6. I agree. With one potential counter point. Hillary’s SCOTUS appointments would be pretty damn horrific. There’s perhaps a chance Trump’s will be less so.

    I suppose Trump would be more likely to sign a pro-gun bill than Hillary, provided the timing is such that it flatters his vanity.

    Which like the SCOTUS appointments would be a total dice roll… with loaded dice.

    1. True. OTOH, the GOP will be more likely* to automatically oppose her nominees than a Republican president’s.

      * Not that that theory has played out all that well with the current GOPe leadership, but it’s still more likely to happen than with a president that has an (R) after his name.

      1. The last few Republican presidents have had a mixed track record: about half of their justices stay solid, and the other half decide to play the other side. The last few Democrat presidents have had a much better record of appointing “their” kind of people.

        In other words, if the next president follows the precedent on this, a Democrat administration will likely result in a SCOTUS with a serious left-wing bias for the next 20+ years. On the other hand, a Republican administration will likely keep the court with roughly even split with a minor preference for individual liberties.

        While there are plenty of major policy issues in this election cycle, I believe that Supreme Court appointments are the biggest; Of the current court, nearly half will likely not last another decade. Assuming Obama doesn’t get to appoint any more, I believe that at least 3-4 will need to be replaced within the next 8 years. Also, since the trend has also been to nominate younger and younger people to the court, we need to remember that we will be stuck with those people, for good or ill, for quite awhile.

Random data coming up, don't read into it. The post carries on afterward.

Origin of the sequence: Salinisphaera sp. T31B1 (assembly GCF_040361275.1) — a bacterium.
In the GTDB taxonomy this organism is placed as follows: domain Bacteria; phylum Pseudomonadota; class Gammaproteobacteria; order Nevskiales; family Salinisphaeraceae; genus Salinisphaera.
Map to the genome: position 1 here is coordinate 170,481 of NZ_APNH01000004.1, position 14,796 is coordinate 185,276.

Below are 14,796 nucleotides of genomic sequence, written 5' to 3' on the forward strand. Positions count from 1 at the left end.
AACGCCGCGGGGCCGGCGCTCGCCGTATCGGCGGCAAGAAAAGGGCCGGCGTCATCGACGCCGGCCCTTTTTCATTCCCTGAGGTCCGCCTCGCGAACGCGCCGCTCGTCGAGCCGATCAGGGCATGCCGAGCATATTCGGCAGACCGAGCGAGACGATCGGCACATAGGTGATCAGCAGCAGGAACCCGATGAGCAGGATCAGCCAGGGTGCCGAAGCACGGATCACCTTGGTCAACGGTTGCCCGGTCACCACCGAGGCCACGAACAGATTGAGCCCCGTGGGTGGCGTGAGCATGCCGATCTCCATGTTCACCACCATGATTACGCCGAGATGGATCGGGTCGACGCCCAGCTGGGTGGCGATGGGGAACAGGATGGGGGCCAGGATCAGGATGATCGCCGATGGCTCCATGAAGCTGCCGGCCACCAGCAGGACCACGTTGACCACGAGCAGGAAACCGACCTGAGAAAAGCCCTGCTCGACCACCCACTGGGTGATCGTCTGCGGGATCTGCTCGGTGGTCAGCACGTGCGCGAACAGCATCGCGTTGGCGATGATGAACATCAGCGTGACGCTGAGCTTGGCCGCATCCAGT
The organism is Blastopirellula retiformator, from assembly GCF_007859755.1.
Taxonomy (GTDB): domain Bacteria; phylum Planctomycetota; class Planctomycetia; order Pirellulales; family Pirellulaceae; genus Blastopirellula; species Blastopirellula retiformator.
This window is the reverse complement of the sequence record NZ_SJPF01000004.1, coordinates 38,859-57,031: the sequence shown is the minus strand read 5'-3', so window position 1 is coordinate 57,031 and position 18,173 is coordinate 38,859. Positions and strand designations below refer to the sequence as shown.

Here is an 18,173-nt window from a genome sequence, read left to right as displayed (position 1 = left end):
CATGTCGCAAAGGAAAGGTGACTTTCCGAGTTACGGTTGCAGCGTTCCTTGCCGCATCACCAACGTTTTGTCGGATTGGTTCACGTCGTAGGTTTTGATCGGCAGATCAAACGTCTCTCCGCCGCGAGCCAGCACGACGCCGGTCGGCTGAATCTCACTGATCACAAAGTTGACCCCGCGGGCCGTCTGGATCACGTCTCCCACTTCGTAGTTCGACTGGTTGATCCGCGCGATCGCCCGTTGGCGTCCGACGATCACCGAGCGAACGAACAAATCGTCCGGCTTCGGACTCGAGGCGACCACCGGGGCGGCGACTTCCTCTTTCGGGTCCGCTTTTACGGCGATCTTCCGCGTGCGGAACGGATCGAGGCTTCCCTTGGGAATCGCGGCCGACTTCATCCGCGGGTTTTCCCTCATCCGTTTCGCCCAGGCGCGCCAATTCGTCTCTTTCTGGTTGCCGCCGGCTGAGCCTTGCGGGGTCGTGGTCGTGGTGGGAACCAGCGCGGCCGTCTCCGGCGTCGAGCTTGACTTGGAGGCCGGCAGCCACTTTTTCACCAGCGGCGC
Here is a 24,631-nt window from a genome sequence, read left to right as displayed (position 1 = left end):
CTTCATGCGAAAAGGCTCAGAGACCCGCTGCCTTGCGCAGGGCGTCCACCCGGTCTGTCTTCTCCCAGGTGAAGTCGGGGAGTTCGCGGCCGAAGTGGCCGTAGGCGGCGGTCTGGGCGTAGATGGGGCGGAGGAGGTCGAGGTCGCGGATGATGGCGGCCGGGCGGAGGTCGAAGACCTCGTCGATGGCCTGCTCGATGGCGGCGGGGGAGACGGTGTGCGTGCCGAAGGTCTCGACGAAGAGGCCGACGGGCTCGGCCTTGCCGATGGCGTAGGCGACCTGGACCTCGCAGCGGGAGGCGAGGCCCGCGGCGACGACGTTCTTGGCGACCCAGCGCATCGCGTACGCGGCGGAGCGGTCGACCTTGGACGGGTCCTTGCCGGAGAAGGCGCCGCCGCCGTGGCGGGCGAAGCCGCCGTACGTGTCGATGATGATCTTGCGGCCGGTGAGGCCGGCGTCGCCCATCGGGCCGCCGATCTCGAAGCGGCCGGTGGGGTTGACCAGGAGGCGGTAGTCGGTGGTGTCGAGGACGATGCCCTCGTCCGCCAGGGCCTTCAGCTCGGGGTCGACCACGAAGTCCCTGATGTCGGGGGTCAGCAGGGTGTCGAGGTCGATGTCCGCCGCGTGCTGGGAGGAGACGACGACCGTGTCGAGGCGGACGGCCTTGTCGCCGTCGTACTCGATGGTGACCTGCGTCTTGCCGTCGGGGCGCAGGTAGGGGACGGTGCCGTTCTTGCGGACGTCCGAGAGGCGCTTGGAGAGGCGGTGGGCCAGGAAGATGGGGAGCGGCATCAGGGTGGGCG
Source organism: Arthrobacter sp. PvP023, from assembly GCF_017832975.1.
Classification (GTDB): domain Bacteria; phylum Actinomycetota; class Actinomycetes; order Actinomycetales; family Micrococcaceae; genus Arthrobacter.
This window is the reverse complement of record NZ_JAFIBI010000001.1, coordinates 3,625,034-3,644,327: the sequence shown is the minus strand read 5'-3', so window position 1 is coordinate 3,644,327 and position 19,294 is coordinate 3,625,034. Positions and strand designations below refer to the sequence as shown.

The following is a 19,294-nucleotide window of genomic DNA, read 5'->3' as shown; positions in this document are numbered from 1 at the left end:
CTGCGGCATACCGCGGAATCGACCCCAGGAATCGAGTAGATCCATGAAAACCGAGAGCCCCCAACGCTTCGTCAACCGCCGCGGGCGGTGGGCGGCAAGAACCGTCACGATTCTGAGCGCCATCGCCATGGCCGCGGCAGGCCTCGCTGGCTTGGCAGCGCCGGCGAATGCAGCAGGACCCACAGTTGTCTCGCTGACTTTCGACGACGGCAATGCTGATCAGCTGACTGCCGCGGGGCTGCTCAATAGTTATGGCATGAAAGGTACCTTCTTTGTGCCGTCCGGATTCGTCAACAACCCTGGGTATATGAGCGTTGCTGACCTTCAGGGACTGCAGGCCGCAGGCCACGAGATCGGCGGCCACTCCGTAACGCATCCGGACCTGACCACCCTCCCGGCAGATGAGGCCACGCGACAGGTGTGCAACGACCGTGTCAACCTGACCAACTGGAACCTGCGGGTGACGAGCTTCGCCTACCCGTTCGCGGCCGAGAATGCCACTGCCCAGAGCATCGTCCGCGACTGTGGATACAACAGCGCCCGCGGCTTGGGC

There is really no perfect/ideal candidate on the right, but pretty much any of them would be worlds better than Clinton, Sanders, Warren, or any of the Democrats that have their name in the game so far.

  7. All other things being equal, I would rather have someone who is on record as being pro gun rights as opposed to someone who is on record as being pro gun control. BTW, the main danger is the next appointment to the Supreme Court.

  8. This is what I’ve been trying to tell people. But, I keep on getting “He’s saying what we want to hear.” This is a “man” that has proven that he will do whatever it takes to get what he wants. He has bank rolled Democrats and professed anti-gun positions before he started running for office. But, since he says what they want to hear, people are choosing him anyways. What will be interesting is what happens when we get past the first few primaries. Will the Republican voters actually vote for him when they are in the voting booth. I’m hoping they won’t be that gullible.

    1. I don’t trust Trump either.

      The real question is which of the other candidates would do the best job, which would do the best job getting people out to actually vote R, and which would least offend those who lean D.

  9. Caleb, your stupid for actually saying/thinking you’ll sit this one out…..it’s possibly that reason alone we have the biggest POS in the WH that this Country has ever seen. Way to go dummy.

    1. I think you meant “you’re” stupid, as in “you are.” That’s okay. As far as my political positions go, I can’t in good conscience pull the lever for either of them, so the only moral action is to abstain.